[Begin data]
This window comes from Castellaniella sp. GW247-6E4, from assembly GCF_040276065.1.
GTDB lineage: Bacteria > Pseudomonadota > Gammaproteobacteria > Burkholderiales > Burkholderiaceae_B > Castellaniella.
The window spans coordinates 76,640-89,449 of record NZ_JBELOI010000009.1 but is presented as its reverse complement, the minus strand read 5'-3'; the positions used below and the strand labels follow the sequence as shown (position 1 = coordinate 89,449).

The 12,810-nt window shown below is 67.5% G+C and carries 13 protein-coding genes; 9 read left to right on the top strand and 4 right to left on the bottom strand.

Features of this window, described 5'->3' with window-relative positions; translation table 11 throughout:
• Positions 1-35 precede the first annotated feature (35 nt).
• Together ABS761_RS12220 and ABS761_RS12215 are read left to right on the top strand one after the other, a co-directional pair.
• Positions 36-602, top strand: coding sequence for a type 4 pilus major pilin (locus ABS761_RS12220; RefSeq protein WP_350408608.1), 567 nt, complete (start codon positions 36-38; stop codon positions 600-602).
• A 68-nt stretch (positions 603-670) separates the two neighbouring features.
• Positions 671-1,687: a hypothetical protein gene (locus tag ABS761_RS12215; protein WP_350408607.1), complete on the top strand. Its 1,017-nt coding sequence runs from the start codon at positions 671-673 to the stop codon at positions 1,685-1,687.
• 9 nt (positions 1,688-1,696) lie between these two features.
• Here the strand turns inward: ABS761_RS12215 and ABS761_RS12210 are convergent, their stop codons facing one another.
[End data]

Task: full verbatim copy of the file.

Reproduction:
This window comes from Castellaniella sp. GW247-6E4, from assembly GCF_040276065.1.
GTDB lineage: Bacteria > Pseudomonadota > Gammaproteobacteria > Burkholderiales > Burkholderiaceae_B > Castellaniella.
The window spans coordinates 76,640-89,449 of record NZ_JBELOI010000009.1 but is presented as its reverse complement, the minus strand read 5'-3'; the positions used below and the strand labels follow the sequence as shown (position 1 = coordinate 89,449).

The 12,810-nt window shown below is 67.5% G+C and carries 13 protein-coding genes; 9 read left to right on the top strand and 4 right to left on the bottom strand.

Features of this window, described 5'->3' with window-relative positions; translation table 11 throughout:
• Positions 1-35 precede the first annotated feature (35 nt).
• Together ABS761_RS12220 and ABS761_RS12215 are read left to right on the top strand one after the other, a co-directional pair.
• Positions 36-602, top strand: coding sequence for a type 4 pilus major pilin (locus ABS761_RS12220; RefSeq protein WP_350408608.1), 567 nt, complete (start codon positions 36-38; stop codon positions 600-602).
• A 68-nt stretch (positions 603-670) separates the two neighbouring features.
• Positions 671-1,687: a hypothetical protein gene (locus tag ABS761_RS12215; protein WP_350408607.1), complete on the top strand. Its 1,017-nt coding sequence runs from the start codon at positions 671-673 to the stop codon at positions 1,685-1,687.
• 9 nt (positions 1,688-1,696) lie between these two features.
• Here the strand turns inward: ABS761_RS12215 and ABS761_RS12210 are convergent, their stop codons facing one another.